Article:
Most children love digging in the dirt, and educators are taking advantage of that by including a gardening component to their curriculum in increasing numbers.
“We pride ourselves on being able to provide nutritious, delicious homemade meals and snacks for our children attending our school,” said Darla Malouff, executive director of Riverhouse. “It just seems appropriate to provide a full circle of education for the children to participate in the growing process – learning hands-on about germination, photosynthesis, pollination and so much more.”
According to the Farm to School Network, Riverhouse is joining a growing trend of early education providers who are integrating gardening into their lessons and meal plans.
The network surveyed almost 1,500 early care and education sites in 49 states in 2015. The survey found preschool gardens meet two needs for young children – promoting a healthy lifestyle while decreasing the risk of childhood obesity, and providing experiential learning to help prepare students for kindergarten.
While those may be adults’ objectives, children of all ages enjoy mucking in the dirt and eating something they have grown themselves, said teachers who work with gardens.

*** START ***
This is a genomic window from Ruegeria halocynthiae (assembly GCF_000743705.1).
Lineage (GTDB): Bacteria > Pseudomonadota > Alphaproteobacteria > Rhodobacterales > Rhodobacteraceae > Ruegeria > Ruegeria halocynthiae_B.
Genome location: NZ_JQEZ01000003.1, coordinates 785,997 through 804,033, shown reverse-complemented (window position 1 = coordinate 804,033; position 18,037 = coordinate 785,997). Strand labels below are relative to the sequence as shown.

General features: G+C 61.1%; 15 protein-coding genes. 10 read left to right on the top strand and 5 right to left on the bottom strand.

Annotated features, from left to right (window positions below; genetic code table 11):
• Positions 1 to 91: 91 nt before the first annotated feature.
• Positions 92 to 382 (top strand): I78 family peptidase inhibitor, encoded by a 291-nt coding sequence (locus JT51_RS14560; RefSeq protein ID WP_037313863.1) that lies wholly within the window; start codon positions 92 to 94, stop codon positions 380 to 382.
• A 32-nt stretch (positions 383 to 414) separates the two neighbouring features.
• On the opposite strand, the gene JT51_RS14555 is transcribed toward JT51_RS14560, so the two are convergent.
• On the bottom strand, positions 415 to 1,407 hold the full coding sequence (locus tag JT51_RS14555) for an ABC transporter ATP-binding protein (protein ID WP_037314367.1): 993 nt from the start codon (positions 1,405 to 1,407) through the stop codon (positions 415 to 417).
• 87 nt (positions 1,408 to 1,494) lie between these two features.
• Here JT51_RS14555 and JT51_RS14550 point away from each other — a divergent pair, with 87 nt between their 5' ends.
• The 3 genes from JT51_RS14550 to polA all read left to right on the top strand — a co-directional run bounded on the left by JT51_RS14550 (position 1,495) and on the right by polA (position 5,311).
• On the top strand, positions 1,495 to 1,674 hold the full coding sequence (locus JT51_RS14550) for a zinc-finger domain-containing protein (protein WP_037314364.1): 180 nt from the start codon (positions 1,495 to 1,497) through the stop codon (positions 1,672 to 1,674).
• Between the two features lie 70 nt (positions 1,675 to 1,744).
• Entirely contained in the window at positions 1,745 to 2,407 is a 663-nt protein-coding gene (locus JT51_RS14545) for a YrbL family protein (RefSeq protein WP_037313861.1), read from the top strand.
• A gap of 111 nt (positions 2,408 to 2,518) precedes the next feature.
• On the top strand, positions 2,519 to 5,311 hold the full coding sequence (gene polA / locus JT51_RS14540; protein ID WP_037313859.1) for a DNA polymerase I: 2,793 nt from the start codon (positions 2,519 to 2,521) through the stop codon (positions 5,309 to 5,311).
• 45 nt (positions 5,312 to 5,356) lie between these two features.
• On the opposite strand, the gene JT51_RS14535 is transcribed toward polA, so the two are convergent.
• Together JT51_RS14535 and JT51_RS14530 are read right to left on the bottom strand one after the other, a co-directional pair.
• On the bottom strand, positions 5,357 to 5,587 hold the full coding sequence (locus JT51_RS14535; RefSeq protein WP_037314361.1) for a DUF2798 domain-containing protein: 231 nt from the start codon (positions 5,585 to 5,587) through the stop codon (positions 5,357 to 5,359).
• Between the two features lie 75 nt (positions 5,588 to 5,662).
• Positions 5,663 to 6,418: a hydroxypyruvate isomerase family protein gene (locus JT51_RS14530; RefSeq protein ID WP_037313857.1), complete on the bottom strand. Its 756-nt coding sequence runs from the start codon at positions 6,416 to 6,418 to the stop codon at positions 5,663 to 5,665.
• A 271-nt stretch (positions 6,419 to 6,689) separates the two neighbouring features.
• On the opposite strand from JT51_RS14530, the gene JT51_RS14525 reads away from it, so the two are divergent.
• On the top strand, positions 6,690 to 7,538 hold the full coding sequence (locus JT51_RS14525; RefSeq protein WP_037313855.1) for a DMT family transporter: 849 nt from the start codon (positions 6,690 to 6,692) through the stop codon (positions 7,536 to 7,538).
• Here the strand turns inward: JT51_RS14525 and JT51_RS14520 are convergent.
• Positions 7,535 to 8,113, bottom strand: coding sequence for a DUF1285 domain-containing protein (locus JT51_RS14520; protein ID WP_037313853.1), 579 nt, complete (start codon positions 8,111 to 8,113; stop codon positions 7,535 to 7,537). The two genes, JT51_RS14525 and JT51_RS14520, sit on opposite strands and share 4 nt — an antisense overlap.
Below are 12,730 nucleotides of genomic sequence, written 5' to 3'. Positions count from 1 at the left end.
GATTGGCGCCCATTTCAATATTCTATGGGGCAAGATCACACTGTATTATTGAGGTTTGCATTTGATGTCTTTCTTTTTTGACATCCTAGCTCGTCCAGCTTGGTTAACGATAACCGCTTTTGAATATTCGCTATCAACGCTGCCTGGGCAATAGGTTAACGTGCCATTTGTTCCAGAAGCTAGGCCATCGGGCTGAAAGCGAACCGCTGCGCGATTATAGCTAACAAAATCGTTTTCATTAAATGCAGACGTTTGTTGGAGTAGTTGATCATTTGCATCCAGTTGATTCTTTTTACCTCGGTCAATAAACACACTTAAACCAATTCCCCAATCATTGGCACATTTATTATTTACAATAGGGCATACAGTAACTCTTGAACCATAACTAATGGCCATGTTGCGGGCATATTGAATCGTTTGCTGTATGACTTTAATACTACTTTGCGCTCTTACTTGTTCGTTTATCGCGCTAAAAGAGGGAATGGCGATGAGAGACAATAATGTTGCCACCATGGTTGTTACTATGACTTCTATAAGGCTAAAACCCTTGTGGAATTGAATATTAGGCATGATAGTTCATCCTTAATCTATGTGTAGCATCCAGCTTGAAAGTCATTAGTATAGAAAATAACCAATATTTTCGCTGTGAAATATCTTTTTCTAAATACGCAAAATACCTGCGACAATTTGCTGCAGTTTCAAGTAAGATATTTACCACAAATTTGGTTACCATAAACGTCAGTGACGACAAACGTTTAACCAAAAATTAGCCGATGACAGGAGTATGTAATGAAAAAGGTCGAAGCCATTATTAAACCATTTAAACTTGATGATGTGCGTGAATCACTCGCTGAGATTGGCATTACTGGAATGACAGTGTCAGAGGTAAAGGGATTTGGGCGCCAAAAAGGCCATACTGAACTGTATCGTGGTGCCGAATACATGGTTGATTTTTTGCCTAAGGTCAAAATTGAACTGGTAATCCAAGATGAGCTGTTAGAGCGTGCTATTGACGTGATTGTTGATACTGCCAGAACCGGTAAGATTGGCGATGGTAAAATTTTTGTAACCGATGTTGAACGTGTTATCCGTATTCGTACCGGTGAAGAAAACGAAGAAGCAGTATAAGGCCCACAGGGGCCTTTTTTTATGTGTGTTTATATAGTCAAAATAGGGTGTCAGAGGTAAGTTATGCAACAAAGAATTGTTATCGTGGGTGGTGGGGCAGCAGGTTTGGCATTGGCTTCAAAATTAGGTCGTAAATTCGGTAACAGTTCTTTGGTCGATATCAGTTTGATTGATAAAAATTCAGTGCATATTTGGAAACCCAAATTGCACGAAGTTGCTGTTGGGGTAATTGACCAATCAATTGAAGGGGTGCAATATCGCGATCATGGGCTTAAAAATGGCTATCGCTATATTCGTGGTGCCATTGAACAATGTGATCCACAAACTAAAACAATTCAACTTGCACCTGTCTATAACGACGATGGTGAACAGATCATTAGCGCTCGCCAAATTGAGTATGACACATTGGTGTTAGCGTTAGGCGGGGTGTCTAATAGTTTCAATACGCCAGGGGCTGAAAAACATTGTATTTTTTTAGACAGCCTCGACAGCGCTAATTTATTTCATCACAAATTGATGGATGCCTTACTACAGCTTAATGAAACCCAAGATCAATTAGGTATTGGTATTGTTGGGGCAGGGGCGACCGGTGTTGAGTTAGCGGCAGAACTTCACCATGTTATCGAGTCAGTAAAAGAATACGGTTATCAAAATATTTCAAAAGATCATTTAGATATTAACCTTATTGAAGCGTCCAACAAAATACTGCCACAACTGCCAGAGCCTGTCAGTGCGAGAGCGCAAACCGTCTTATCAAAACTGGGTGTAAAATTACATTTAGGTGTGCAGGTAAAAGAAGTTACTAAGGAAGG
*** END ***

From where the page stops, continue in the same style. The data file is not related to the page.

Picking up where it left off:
Because Riverhouse works with children from 6-month-old babies to pre-kindergarten 5-year-olds, lessons vary based on the rapidly changing developmental stages in that period of life.
Many of the school gardens are done in collaboration with other organizations, and Riverhouse is no exception, partnering with Farm to Preschool and Healthy Community Food Systems and Durango Nursery & Supply with financial support from First National Bank of Durango.
Every garden at Durango School District 9-R’s schools is handled differently, district spokeswoman Julie Popp said. One challenge K-12 gardens have is taking care of the plants during prime growing season in the summer, when school is not in session.
Needham’s, which was started in 2007, is managed by the Garden Project of Southwest with help from the Colorado State University Extension Offices in La Plata County. The project held both a junior gardeners summer camp and work days on Thursdays during the summer.
“Our vision was to get students outside planting, tending to and harvesting their own food,” the Garden Project said on its website. “The fresh vegetables would go to neighbors, their own homes and the cafeteria, seeing it incorporated in their school lunches.”
The Needham garden has tripled in size since its beginning, with 24 vegetable beds, one for each classroom, six ornamental beds focused on teaching the school’s International Baccalaureate curriculum, picnic tables and rotating art and music pieces.
The Animas Valley garden is run by students and staff. And the Riverview garden is located not at the school but down the hill in the Ohana Kuleana Community Garden, another Garden Project location.